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#8 of 71 Old 07-26-2008, 09:22 AM
 
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My little guy was thisclose to being diagnosed with ftt. I know how hard it is to even hear that when you are trying so hard and doing your best. s
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#9 of 71 Old 07-26-2008, 10:33 AM - Thread Starter
 
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Thank you all for the hugs and support. It's true I really don't know what else to do to get his weight up. I have increased the fat in my diet, he nurses every three hours throughout the day and twice during the night. He did have swallowing issues until about a month ago, but now he eats mashed foods pretty well so we feed him egg yolks, veggies&potatoes with butter or coconut oil, homemade bone broth based soups, avocados, whole homemade yogurt and raw organic milk. I really can't think of what else we could do? Any suggestions? I really feel like there must be some underlyinig problem or the high fat diet would make a difference, right?

How likely is it for him to have a metabolic or mitochondrial disorder given the fact that he was growing normally for his first 6 months and then slowed way down? Wouldn't we be able to tell from the beginning if that were the case? He was a big healthy baby.. 9 pounds, 21 inches. At 6 months he was 16.4 pounds and now at 11 months he is 17.2 pounds.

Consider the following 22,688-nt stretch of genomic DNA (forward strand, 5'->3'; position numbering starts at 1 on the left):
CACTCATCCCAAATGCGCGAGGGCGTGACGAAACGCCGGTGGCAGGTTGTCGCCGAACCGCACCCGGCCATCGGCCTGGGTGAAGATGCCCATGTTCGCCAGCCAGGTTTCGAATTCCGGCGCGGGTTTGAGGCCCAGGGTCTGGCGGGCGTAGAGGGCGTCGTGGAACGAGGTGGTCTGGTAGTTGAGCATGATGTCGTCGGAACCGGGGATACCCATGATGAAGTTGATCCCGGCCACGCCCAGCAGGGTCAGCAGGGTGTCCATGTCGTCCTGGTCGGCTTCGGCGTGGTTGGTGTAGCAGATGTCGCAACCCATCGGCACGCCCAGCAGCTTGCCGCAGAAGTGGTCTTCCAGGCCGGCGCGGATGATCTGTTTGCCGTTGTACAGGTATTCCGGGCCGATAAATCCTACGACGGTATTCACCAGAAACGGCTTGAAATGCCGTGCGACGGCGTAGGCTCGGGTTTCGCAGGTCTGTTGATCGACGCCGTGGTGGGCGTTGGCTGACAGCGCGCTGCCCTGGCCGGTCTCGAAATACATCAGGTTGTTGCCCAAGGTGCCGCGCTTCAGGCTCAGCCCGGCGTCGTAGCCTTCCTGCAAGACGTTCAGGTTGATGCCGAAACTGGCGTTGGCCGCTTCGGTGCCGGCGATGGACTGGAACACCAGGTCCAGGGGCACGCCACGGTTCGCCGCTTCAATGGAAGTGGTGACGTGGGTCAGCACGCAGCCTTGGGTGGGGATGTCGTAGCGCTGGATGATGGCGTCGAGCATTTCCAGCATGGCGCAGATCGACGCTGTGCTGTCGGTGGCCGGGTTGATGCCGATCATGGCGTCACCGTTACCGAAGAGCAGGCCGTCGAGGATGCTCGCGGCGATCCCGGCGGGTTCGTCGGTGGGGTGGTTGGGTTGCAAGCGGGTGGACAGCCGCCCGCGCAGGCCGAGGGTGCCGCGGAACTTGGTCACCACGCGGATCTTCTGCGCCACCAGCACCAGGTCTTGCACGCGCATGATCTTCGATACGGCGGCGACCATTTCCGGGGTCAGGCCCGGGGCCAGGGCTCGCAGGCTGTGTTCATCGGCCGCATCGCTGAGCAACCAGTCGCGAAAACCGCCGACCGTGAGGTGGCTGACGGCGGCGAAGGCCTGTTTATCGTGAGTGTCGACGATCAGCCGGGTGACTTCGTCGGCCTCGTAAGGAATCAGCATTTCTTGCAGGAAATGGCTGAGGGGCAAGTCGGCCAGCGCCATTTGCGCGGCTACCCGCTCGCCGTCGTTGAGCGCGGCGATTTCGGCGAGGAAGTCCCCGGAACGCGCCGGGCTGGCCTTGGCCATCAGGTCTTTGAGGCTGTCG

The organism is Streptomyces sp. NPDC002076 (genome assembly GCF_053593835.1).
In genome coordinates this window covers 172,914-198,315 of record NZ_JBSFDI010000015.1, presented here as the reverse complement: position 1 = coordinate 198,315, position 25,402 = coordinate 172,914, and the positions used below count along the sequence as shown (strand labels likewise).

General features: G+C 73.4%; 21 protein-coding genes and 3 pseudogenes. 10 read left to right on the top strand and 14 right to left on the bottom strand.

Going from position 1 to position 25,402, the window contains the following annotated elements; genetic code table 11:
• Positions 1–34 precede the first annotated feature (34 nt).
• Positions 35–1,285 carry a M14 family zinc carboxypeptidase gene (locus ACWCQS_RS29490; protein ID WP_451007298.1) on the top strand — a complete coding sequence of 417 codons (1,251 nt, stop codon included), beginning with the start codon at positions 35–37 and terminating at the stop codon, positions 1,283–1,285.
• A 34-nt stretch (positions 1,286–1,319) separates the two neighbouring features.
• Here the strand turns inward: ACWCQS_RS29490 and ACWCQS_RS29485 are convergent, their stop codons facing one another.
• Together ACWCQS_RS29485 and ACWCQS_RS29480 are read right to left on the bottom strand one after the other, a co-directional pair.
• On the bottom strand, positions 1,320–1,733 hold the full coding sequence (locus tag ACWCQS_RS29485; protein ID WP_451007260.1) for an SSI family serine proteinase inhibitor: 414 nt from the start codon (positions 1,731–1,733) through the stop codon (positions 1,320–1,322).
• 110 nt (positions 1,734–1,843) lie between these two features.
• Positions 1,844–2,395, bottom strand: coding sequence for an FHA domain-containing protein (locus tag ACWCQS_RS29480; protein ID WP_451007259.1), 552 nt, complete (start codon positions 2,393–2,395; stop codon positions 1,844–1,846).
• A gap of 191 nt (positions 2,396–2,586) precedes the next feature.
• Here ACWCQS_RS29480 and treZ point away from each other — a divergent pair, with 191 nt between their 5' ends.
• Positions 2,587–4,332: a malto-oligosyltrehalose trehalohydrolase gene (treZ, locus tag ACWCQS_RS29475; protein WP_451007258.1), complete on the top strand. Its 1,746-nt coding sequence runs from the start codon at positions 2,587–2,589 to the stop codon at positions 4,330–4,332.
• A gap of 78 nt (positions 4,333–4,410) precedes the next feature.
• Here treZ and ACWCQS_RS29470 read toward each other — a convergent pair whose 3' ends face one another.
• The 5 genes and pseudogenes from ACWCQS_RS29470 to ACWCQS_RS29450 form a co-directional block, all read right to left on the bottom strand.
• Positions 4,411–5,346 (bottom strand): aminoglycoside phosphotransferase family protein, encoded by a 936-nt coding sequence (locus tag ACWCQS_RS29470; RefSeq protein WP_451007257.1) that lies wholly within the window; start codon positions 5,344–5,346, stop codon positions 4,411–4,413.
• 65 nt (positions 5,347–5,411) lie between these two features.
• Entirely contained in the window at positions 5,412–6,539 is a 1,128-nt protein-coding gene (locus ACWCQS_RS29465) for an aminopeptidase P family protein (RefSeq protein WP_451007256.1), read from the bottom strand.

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#10 of 71 Old 07-26-2008, 10:46 AM
 
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DD has a malabsorprtive condition as well as undiagnosed gastro issues (EGE, something else, who knows?!) She grew normally for 6 weeks, slowed a bit but still within range to 6ish months, slowed a bit more to 9 months. AT 9 months she was 17 lb. 6ish ounces. At 12 months, she was 17 lbs. 6ish ounces (Might have been 8ish ounces...). Thats when she got her official FTT diagnosis. The condition was there, her body just didn't respond as violently to start as it did at a year. Now she's no longer FTT (I'm hoping for official from ped removal of diagnosis next week!) but she's tube fed a medical formula to 1152 cals a day. At 9-12 months, she was getting already nutrient dense BM to a total of like 1400 cals a day (she was getting well over 60 ounces a day) and not growing. Its how we knew something was really, really up. So yes, he could have been growing normally and slowed over time until he suddenly slowed drastically.
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#11 of 71 Old 07-26-2008, 02:47 PM
 
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Actually, my son with the metabolic issues dropped off the scale at 6 months and his twin (who had been over 2 pounds smaller) passed him up. He started off at 6 lb. 9 oz. compared to his twin who was 5 lb. 4 oz. Meaning for my size and their twin gestation he was a good size baby.